# Direction of the Current

Discussion in 'Homework Help' started by OggiSerbia, Jan 11, 2018.

1. ### OggiSerbia Thread Starter Member

Dec 28, 2017
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Hello, I have a very beginner-like question.

How should I know what is the direction of current through resistors? For example, current I is here shown as current that goes from node 3 to node 4. Can I do the with the same current that goes from 4 to 3 or there is some rule that I don't know?

Sorry for disturbing with such a question, but I am a bit confused. Thanks in advance.

2. ### MrChips Moderator

Oct 2, 2009
18,521
5,878
When you are doing current loop analysis you simply pick a direction and stick with it.
If your analysis results in a negative value, then the current goes in the opposite direction.

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3. ### OggiSerbia Thread Starter Member

Dec 28, 2017
34
0
Yes, understood.
But, in this problem, do we have only one current I that goes from Vo to the ground (behind R4) or we have many currents?
For example, from node 3 one part goes to node 4 and the other part goes towards the node 1?

*Op amps are ideal.

4. ### AlbertHall AAC Fanatic!

Jun 4, 2014
7,644
1,864
As the op-amps are ideal, the current from node 1 to node 3 must be equal to the current from node 3 to node 4 and likewise equal to the current from node 4 to node 2.

5. ### OggiSerbia Thread Starter Member

Dec 28, 2017
34
0
All right, so it means that the current through R4 (between nodes 7 and 5) is the same as through R1 -> the current I?

6. ### WBahn Moderator

Mar 31, 2012
24,111
7,490
No, the current flowing from Vo back through R4 is not necessarily the same current that flows through R1. The reason is that R2 and R3 are NOT in series -- the opamp output is connected to the same nodes as R2 and R3. The same on the bottom part of the circuit. Those opamps supply whatever current, positive or negative, is required to hold V3 = Vi1 and V4 = Vi2. Remove one or both R3 resistors and that will still be the case.

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7. ### OggiSerbia Thread Starter Member

Dec 28, 2017
34
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If it is not too much, how did they get the answer:

Where V2 and V1 are voltages in nodes 2 and 1 respectively.

Also, do you know whether there is a some good book of similar problems to this for practice?

8. ### OggiSerbia Thread Starter Member

Dec 28, 2017
34
0
If I got You right, the currents should look like this? Id and Ib are the same?

9. ### WBahn Moderator

Mar 31, 2012
24,111
7,490
What is the voltage at Node 3?

What is the voltage at Node 4?

What is the voltage across R1?

What is I?

What is the current through the bottom R2?

What is the voltage across the bottom R2?

What is the voltage at Node 2?

What is the current through the bottom R3/R4?

What is the voltage at Node 6?

What is the voltage at Nod5?

What is the current through the top R2?

What is the voltage across the top R2?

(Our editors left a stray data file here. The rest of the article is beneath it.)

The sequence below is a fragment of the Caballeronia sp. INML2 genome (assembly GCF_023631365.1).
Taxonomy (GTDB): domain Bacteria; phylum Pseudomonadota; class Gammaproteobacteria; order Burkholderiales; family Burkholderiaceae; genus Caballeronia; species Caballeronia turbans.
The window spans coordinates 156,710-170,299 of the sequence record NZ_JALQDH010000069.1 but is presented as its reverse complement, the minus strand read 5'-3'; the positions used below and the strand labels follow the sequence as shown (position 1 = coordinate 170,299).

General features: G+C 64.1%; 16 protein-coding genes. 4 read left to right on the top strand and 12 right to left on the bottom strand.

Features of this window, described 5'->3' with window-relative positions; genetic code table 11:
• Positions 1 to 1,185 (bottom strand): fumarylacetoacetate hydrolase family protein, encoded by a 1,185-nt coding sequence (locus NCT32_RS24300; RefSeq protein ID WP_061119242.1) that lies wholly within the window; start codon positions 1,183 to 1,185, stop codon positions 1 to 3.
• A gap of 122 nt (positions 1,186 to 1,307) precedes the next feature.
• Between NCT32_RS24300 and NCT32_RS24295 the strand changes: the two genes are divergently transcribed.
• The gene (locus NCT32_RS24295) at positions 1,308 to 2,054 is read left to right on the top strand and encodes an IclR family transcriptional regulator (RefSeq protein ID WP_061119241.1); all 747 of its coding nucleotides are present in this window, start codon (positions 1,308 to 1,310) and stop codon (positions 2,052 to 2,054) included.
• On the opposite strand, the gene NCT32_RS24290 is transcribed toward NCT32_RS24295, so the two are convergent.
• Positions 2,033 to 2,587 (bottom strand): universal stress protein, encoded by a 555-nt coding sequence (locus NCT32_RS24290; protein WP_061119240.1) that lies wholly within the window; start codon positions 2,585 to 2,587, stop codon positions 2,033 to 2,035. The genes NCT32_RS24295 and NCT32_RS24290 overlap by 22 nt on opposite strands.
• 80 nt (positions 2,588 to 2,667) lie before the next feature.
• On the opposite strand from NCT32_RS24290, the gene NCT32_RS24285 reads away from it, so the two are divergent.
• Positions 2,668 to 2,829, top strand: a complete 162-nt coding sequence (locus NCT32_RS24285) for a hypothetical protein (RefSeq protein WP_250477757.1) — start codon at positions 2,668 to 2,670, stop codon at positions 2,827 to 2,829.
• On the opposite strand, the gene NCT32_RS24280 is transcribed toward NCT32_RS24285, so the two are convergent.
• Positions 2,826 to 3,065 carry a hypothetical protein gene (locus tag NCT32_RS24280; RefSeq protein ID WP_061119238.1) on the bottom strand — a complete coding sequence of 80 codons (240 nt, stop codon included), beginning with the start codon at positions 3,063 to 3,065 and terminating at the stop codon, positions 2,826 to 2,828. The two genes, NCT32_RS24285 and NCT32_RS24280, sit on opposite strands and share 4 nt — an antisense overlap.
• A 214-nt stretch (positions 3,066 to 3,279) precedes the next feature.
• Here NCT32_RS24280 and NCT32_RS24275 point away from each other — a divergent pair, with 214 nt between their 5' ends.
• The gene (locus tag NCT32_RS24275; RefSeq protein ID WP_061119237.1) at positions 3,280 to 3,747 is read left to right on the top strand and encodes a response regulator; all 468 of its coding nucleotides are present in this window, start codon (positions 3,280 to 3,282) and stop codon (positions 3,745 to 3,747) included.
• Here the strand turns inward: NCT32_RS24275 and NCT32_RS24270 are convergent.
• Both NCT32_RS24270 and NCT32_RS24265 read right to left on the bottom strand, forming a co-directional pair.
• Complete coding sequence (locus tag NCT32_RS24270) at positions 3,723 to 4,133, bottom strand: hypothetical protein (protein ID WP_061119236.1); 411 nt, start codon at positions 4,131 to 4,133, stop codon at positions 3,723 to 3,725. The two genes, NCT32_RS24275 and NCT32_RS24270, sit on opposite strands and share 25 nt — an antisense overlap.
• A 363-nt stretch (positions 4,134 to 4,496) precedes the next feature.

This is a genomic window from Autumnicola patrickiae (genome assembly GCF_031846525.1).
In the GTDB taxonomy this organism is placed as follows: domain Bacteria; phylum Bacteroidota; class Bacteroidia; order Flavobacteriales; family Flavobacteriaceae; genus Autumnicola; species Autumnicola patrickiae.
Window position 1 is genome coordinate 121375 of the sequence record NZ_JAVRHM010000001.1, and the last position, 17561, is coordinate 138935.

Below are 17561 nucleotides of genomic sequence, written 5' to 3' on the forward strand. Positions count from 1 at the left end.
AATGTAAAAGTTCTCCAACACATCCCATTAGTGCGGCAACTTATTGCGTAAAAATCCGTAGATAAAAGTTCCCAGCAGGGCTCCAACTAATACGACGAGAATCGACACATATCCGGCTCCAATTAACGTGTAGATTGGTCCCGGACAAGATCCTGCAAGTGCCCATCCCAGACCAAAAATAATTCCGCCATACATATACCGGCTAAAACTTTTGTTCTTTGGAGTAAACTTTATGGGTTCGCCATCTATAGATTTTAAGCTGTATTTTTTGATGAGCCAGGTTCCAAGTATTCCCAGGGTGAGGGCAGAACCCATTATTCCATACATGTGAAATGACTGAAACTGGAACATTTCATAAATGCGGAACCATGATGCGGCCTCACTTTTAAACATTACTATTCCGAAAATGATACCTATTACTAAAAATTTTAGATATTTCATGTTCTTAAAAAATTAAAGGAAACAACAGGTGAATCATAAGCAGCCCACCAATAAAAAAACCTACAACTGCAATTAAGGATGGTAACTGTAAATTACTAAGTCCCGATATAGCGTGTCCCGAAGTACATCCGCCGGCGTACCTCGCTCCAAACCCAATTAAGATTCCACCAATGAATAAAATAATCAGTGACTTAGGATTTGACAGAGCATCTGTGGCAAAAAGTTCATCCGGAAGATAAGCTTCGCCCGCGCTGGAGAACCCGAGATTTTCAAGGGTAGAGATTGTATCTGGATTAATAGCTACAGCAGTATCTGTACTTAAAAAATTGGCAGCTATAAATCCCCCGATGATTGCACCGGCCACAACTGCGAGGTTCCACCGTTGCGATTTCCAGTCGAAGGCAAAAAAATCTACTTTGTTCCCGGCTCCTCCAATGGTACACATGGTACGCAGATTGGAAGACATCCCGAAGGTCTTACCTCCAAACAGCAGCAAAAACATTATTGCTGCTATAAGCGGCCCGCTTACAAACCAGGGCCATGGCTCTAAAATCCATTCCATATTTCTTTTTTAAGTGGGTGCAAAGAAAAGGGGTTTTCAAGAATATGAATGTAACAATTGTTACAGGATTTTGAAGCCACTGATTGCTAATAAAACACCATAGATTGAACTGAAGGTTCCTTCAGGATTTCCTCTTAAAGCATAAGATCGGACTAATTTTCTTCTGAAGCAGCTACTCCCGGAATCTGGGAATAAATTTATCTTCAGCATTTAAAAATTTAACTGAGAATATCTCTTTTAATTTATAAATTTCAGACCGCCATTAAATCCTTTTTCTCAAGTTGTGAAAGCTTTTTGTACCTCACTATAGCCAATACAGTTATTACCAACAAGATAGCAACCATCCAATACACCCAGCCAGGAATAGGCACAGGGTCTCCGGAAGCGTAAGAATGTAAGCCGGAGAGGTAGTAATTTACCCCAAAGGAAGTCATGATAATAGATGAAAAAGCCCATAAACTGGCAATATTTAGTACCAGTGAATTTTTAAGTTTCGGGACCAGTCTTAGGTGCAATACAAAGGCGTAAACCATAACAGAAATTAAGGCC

What is the voltage at Node 1?

What is the voltage across the top R3?

What is the current in the top R3?

What is the current in the top R4?

What is the voltage at Node 7?

What is Vo?

What is Vo in terms of (Vi2 - Vi1)?

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10. ### WBahn Moderator

Mar 31, 2012
24,111
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Yes.

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11. ### OggiSerbia Thread Starter Member

Dec 28, 2017
34
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Voltage at Node 3 is Vi1.
Voltage at Node 4 is Vi2.
Voltage across R1 is Vi1-Vi2.
I is (Vi1-Vi2)/R1.
Voltage in Node 2 is V2 = Vi2 - R2 * I.

What is the current through the bottom R3/R4? Ic = V2/(R3+R4)?
What is the voltage at Node 6? V6 = V2*R4 / (R3+R4), maybe? I.e. V6 = R4 * Ic.

Voltage in Node 5 is the same as in Node 6; V5=V6.

Current across the top R3: Ib = (V1 - V5) / R3?

Id = Ib

Voltage at Node 7: V7 = V5 - R4 * Ib.

Right?

Last edited: Jan 11, 2018
12. ### WBahn Moderator

Mar 31, 2012
24,111
7,490
Looks good. Now just bring it all together. It might help to write each step along the way in terms of Vi1 and Vi2.

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13. ### OggiSerbia Thread Starter Member

Dec 28, 2017
34
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Thank you very much. Sorry for all trouble.

Just to make it clear for myself - When there is an op-amp output connected to some node - there is an extra current through it and because of that currents through R2 and R3 cannot be the same?

14. ### WBahn Moderator

Mar 31, 2012
24,111
7,490
You only know that they MAY not be the same. They don't HAVE to be the same. It's always possible that the opamp just happens to not be sourcing or sinking any current and, if that's the case, then the currents WILL be the same.

This is absolutely no different from any other situation in which more than two components are connected to the same node. The current in any two of them may or may not be the same.

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15. ### OggiSerbia Thread Starter Member

Dec 28, 2017
34
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Yes, yes, of course. I did not say it well.

I can't be more grateful. Thanks, WBahn! You always explain so good.